Another short novel, The Screwtape Letters, comprises letters of advice from an elderly demon to his nephew. In the letters, Screwtape, the elder demon, instructs his nephew, Wormwood, on the best ways to secure the damnation of a particular human.

The Chronicles of Narnia

The Chronicles of Narnia is a series of seven fantasy novels for children that is by far the most popular of his works. The books have Christian themes and describe the adventures of a group of children who visit a magical land called Narnia. The Lion, the Witch, and the Wardrobe, which was the first published and the most popular book of the series, has been adapted for both stage and screen. The Chronicles of Narnia borrow from Greek and Roman mythology, and traditional English and Irish fairy tales. Lewis reportedly based his depiction of Narnia in the novels on the geography and scenery of the Mourne Mountains in County Down, Northern Ireland. Lewis cited MacDonald as an influence in writing the series. The books were published in an order different from that they take place in. In chronological order, the seven books are: The Magician's Nephew, The Lion, the Witch, and the Wardrobe, The Horse and His Boy, Prince Caspian, The Voyage of the Dawn Treader, The Silver Chair, and The Last Battle.

Non-Christian fiction

Lewis' last novel was Till We Have Faces. Many believe (as he did) that it is his most mature and masterful work of fiction, but it was never a popular success. It is a retelling of the myth of Cupid and Psyche from the unusual perspective of Psyche's sister. It is deeply concerned with religious ideas, but the setting is entirely pagan, and the connections with specific Christian beliefs are left implicit.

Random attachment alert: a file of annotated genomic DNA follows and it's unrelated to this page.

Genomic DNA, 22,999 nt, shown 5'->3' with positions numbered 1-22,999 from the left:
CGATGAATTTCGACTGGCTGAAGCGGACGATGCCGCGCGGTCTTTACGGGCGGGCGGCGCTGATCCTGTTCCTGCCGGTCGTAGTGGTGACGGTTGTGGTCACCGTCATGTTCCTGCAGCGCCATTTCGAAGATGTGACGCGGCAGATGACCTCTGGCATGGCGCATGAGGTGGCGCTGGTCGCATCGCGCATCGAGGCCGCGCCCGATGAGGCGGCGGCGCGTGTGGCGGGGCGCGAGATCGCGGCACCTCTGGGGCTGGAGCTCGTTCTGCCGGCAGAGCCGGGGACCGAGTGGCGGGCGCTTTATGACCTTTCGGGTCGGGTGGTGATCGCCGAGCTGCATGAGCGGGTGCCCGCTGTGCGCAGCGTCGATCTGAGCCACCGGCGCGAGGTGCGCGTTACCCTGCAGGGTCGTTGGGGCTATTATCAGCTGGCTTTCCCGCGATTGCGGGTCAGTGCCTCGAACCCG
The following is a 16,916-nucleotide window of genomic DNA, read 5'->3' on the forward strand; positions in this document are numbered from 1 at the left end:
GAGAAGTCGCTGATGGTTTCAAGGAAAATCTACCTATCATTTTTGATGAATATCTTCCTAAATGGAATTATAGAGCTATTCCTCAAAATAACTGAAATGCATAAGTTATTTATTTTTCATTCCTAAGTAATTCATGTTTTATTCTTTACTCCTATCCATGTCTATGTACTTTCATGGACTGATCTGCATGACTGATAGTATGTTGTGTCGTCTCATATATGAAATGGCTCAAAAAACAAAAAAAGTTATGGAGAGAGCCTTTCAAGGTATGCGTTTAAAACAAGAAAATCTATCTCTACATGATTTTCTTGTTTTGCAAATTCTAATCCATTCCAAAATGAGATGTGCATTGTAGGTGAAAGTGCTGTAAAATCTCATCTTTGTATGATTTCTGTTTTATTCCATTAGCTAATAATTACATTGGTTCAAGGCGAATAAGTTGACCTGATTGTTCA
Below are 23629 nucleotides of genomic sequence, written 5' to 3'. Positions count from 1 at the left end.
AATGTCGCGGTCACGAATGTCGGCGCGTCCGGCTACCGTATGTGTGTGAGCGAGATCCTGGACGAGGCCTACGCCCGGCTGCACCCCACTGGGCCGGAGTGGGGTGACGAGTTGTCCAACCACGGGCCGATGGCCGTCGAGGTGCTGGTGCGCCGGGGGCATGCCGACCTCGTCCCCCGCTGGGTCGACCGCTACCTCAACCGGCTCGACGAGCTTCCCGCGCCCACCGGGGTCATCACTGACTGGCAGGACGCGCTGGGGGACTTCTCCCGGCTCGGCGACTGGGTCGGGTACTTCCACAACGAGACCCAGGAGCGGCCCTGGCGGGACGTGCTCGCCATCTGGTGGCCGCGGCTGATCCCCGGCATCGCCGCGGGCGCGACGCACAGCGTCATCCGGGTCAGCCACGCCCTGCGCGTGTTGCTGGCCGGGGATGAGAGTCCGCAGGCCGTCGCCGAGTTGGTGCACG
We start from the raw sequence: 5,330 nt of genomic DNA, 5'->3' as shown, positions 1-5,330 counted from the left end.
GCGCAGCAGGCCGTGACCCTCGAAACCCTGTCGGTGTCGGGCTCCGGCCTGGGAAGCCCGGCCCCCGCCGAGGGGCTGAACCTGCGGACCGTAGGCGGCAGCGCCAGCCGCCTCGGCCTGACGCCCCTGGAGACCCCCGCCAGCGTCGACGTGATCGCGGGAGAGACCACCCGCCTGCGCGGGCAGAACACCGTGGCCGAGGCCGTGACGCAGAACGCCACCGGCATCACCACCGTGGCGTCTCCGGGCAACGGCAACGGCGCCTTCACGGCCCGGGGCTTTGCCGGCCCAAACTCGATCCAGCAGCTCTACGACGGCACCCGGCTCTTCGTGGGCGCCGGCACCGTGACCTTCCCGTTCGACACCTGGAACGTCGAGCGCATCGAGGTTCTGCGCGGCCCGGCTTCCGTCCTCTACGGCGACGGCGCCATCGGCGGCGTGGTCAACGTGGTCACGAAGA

Before Lewis's conversion to Christianity, he published two books: Spirits in Bondage, a collection of poems, and Dymer, a single narrative poem. Both were published under the pen name of Clive Hamilton.

Career as a writer on Christianity

In addition to his career as an English Professor, and his novels, Lewis also wrote a number of books about Christianity -- perhaps most famously, Mere Christianity. As an adult convert to the Anglican church (he stated that he was influenced by his friend Tolkien) he was very much interested in presenting a reasonable case for the truth of Christianity. Mere Christianity, The Problem of Pain, and Miracles were all concerned, to one degree or another, with refuting popular objections to Christianity.

He has become popularly known as The Apostle to the Sceptics, because he originally approached religious belief as a sceptic, and he was converted by the evidence. Consequently, his books on Christianity examine common difficulties in accepting Christianity, such as "How could a good God allow pain to exist in the world", which he examined in detail in his work The Problem of Pain.